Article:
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In the Danger Zone

Kenny Loggins said it best.

Last night I stepped right into the 'danger zone.' I attended a roundtable on testing arranged by a recruitment agency, surrounded by big financial services test management and even those representing 'big' consultancy, amongst others. I would not usually attend something like this to be honest, out of my usual bubble.

I have endeavoured this year to talk about testing at a range of events, whether they be non testing specific or as this occasion, an event which is outside of the sphere of my usual haunts. One of my prevailing feelings after a TestBash (for example) is that it was great but for the most part confirmed my world view.

Three questions were posed.
  1. What is the value of a tester?
  2. What are testers accountable for?
  3. What is your opinion on the future of testing?
I thought I would note what my response was for each. Here it is:



Also, for download:

http://www.xmind.net/m/YuK2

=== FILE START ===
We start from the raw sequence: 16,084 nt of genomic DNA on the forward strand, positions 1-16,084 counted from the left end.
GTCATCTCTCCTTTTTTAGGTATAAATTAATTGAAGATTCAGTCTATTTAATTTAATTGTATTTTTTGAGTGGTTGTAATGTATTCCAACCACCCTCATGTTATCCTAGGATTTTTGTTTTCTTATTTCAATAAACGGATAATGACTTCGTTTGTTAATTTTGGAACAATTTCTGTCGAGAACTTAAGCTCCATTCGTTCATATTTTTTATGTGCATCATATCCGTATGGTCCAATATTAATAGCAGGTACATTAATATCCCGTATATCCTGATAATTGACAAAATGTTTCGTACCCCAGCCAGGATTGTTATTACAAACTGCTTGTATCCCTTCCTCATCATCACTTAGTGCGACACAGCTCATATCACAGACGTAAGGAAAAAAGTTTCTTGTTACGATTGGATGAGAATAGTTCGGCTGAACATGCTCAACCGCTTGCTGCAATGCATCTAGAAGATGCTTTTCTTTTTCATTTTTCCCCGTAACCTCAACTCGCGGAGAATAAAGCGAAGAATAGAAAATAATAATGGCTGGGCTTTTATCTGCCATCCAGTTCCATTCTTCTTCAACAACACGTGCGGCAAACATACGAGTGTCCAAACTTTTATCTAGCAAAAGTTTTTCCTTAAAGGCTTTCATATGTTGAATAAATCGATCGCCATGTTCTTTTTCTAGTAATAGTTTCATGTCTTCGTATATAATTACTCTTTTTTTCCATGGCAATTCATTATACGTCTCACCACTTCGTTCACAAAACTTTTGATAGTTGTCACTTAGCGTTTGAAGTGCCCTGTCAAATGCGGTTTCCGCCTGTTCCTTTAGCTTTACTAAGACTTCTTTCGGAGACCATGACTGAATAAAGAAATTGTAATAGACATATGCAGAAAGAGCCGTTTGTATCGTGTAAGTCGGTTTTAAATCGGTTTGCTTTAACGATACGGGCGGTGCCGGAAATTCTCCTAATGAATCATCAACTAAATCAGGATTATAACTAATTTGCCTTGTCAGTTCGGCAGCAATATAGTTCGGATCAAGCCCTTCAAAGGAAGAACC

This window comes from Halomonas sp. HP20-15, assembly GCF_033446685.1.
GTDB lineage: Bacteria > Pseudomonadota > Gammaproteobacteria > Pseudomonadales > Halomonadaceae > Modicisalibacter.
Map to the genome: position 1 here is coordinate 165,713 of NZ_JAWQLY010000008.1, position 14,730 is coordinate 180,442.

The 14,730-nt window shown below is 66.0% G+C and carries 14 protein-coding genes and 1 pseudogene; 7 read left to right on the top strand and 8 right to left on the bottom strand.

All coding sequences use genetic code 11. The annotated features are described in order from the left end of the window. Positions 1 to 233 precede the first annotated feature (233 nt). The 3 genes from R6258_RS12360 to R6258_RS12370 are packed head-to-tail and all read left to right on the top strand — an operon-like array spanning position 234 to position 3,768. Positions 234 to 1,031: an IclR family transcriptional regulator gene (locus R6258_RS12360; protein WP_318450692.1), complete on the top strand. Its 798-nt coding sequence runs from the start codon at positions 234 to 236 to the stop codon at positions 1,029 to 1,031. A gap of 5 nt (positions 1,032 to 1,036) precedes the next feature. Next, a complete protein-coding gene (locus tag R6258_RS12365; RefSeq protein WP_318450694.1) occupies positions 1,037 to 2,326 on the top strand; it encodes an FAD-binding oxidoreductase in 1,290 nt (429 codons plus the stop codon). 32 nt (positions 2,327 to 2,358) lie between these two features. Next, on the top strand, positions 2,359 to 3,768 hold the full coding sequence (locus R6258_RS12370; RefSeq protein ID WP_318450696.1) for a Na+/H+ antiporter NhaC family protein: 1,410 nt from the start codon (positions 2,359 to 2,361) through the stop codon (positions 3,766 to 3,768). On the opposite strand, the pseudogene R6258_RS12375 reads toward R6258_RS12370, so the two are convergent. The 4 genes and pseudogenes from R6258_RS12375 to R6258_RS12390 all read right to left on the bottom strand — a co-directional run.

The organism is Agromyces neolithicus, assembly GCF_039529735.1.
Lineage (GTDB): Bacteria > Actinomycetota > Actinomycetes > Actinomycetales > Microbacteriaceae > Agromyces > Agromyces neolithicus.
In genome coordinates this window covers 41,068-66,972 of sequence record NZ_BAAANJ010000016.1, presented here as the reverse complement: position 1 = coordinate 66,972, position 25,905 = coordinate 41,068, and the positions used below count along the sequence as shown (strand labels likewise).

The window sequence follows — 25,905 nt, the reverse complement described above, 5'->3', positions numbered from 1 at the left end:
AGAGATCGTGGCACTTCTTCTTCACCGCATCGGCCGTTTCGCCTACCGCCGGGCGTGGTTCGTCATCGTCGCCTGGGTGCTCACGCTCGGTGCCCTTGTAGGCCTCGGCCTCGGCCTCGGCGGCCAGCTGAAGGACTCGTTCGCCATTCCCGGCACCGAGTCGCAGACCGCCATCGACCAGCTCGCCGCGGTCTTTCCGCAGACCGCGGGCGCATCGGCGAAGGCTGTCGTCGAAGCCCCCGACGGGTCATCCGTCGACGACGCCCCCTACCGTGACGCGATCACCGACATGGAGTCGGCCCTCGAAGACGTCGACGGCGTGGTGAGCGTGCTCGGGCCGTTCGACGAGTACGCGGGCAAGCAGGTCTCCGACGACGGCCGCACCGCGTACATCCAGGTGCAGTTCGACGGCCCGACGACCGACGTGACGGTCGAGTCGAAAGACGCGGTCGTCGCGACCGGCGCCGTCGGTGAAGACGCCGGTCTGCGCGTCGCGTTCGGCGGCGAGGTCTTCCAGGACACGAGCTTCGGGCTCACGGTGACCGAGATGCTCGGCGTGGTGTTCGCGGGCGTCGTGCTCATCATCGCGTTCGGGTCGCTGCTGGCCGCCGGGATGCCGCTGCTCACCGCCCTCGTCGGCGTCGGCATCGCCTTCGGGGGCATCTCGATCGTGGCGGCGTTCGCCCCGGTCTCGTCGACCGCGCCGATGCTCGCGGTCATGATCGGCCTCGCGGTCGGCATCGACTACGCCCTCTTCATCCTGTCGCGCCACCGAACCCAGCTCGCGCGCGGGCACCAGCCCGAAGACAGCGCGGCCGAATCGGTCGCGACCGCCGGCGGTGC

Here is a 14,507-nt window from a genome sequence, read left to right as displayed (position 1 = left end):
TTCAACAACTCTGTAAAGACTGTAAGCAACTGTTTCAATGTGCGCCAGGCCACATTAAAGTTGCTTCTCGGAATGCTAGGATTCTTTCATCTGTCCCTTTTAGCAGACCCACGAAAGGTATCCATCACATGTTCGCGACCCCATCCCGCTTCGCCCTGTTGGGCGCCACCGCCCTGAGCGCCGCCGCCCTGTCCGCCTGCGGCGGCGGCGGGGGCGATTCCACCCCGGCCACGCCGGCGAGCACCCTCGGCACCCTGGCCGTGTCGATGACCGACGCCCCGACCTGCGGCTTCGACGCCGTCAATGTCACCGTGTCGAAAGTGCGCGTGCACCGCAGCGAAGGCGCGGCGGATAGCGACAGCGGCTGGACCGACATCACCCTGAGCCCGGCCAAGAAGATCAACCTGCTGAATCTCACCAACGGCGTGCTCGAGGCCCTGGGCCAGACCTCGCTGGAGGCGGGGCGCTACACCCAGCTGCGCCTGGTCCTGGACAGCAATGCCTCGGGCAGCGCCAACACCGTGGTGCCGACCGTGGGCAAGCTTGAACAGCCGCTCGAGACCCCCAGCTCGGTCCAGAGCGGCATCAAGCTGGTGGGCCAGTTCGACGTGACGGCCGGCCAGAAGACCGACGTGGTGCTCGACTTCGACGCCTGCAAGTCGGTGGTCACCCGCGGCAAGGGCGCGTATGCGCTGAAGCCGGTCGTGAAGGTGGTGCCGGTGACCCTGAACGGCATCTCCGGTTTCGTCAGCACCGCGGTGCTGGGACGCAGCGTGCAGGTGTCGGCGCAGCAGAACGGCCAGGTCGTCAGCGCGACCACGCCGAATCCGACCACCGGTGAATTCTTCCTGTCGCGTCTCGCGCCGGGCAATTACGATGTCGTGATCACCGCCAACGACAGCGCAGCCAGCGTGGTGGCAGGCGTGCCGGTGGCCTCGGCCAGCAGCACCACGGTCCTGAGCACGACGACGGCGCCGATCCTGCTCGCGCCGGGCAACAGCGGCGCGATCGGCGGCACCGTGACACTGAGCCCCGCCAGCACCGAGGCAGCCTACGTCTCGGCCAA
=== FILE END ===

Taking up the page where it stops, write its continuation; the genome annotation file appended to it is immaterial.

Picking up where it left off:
As there were three questions, I'll note my three takeaways from the session:
  1. We, as testers, often still talk about cost and not value. As in 'if this bug would have got through, it would have cost X' rather than 'the team delivered revenue generating feature with a value of Y.' Lets try more positive, team based language.
  2. The question 'should testers be embedded in teams?' was explored. My world has been exactly that for the last four or five years. It was a timely reminder that not all organisations value that arrangement, therefore the appreciation of a testers value by other disciplines is given less opportunity to grow.
  3. Community, specifically that which is external to organisations, is our key to moving testing forward. I note some of the debate recently about automation, while painful for some, is a great example of challenge, clarification and hopefully soon, understanding.
Attend something you might usually not. I believe it's worth it.

Comments

  1. This post is a good reminder that we don't all come from the same background and breaking out of the norm is a good thing. It lets us come back to the roots and reevaluate. I've done a similar thing recently. I wish you the best of luck in further exploring this!

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